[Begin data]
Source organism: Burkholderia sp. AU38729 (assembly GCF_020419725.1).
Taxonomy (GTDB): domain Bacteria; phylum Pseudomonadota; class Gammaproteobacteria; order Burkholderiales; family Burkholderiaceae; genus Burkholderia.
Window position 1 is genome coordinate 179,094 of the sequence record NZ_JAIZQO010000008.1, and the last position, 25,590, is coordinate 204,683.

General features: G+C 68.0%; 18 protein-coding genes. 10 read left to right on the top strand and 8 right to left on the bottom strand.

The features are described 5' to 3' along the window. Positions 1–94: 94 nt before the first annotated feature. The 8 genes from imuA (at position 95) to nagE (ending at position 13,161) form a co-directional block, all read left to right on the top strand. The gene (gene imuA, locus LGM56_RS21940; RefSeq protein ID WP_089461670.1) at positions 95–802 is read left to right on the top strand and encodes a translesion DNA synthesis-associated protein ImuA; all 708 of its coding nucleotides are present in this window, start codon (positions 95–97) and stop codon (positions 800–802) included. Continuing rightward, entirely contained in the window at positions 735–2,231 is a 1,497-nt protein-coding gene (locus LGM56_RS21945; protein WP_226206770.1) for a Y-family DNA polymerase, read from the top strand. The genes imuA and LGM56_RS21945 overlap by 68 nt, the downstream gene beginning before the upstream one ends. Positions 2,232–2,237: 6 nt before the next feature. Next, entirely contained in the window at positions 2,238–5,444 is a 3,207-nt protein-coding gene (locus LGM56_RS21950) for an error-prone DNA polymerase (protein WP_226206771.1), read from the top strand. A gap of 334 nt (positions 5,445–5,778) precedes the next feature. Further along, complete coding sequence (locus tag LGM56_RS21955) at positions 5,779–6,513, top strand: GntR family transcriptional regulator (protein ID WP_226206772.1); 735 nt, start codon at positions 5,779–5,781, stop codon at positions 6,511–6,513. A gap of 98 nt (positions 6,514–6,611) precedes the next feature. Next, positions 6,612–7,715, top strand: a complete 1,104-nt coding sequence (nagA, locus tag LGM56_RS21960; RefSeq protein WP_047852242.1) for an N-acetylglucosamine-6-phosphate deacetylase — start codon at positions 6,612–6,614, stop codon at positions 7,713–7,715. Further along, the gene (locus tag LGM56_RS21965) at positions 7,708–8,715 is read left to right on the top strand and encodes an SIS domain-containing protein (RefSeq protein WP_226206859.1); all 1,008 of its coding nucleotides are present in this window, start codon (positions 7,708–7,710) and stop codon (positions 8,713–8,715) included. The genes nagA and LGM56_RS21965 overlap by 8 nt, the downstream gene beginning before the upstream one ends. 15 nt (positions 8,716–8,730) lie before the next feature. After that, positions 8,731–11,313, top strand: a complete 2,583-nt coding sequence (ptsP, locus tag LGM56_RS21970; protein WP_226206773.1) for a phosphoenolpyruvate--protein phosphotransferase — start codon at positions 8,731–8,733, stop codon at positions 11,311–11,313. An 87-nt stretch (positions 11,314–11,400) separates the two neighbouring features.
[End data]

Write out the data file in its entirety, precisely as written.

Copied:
Source organism: Burkholderia sp. AU38729 (assembly GCF_020419725.1).
Taxonomy (GTDB): domain Bacteria; phylum Pseudomonadota; class Gammaproteobacteria; order Burkholderiales; family Burkholderiaceae; genus Burkholderia.
Window position 1 is genome coordinate 179,094 of the sequence record NZ_JAIZQO010000008.1, and the last position, 25,590, is coordinate 204,683.

General features: G+C 68.0%; 18 protein-coding genes. 10 read left to right on the top strand and 8 right to left on the bottom strand.

The features are described 5' to 3' along the window. Positions 1–94: 94 nt before the first annotated feature. The 8 genes from imuA (at position 95) to nagE (ending at position 13,161) form a co-directional block, all read left to right on the top strand. The gene (gene imuA, locus LGM56_RS21940; RefSeq protein ID WP_089461670.1) at positions 95–802 is read left to right on the top strand and encodes a translesion DNA synthesis-associated protein ImuA; all 708 of its coding nucleotides are present in this window, start codon (positions 95–97) and stop codon (positions 800–802) included. Continuing rightward, entirely contained in the window at positions 735–2,231 is a 1,497-nt protein-coding gene (locus LGM56_RS21945; protein WP_226206770.1) for a Y-family DNA polymerase, read from the top strand. The genes imuA and LGM56_RS21945 overlap by 68 nt, the downstream gene beginning before the upstream one ends. Positions 2,232–2,237: 6 nt before the next feature. Next, entirely contained in the window at positions 2,238–5,444 is a 3,207-nt protein-coding gene (locus LGM56_RS21950) for an error-prone DNA polymerase (protein WP_226206771.1), read from the top strand. A gap of 334 nt (positions 5,445–5,778) precedes the next feature. Further along, complete coding sequence (locus tag LGM56_RS21955) at positions 5,779–6,513, top strand: GntR family transcriptional regulator (protein ID WP_226206772.1); 735 nt, start codon at positions 5,779–5,781, stop codon at positions 6,511–6,513. A gap of 98 nt (positions 6,514–6,611) precedes the next feature. Next, positions 6,612–7,715, top strand: a complete 1,104-nt coding sequence (nagA, locus tag LGM56_RS21960; RefSeq protein WP_047852242.1) for an N-acetylglucosamine-6-phosphate deacetylase — start codon at positions 6,612–6,614, stop codon at positions 7,713–7,715. Further along, the gene (locus tag LGM56_RS21965) at positions 7,708–8,715 is read left to right on the top strand and encodes an SIS domain-containing protein (RefSeq protein WP_226206859.1); all 1,008 of its coding nucleotides are present in this window, start codon (positions 7,708–7,710) and stop codon (positions 8,713–8,715) included. The genes nagA and LGM56_RS21965 overlap by 8 nt, the downstream gene beginning before the upstream one ends. 15 nt (positions 8,716–8,730) lie before the next feature. After that, positions 8,731–11,313, top strand: a complete 2,583-nt coding sequence (ptsP, locus tag LGM56_RS21970; protein WP_226206773.1) for a phosphoenolpyruvate--protein phosphotransferase — start codon at positions 8,731–8,733, stop codon at positions 11,311–11,313. An 87-nt stretch (positions 11,314–11,400) separates the two neighbouring features.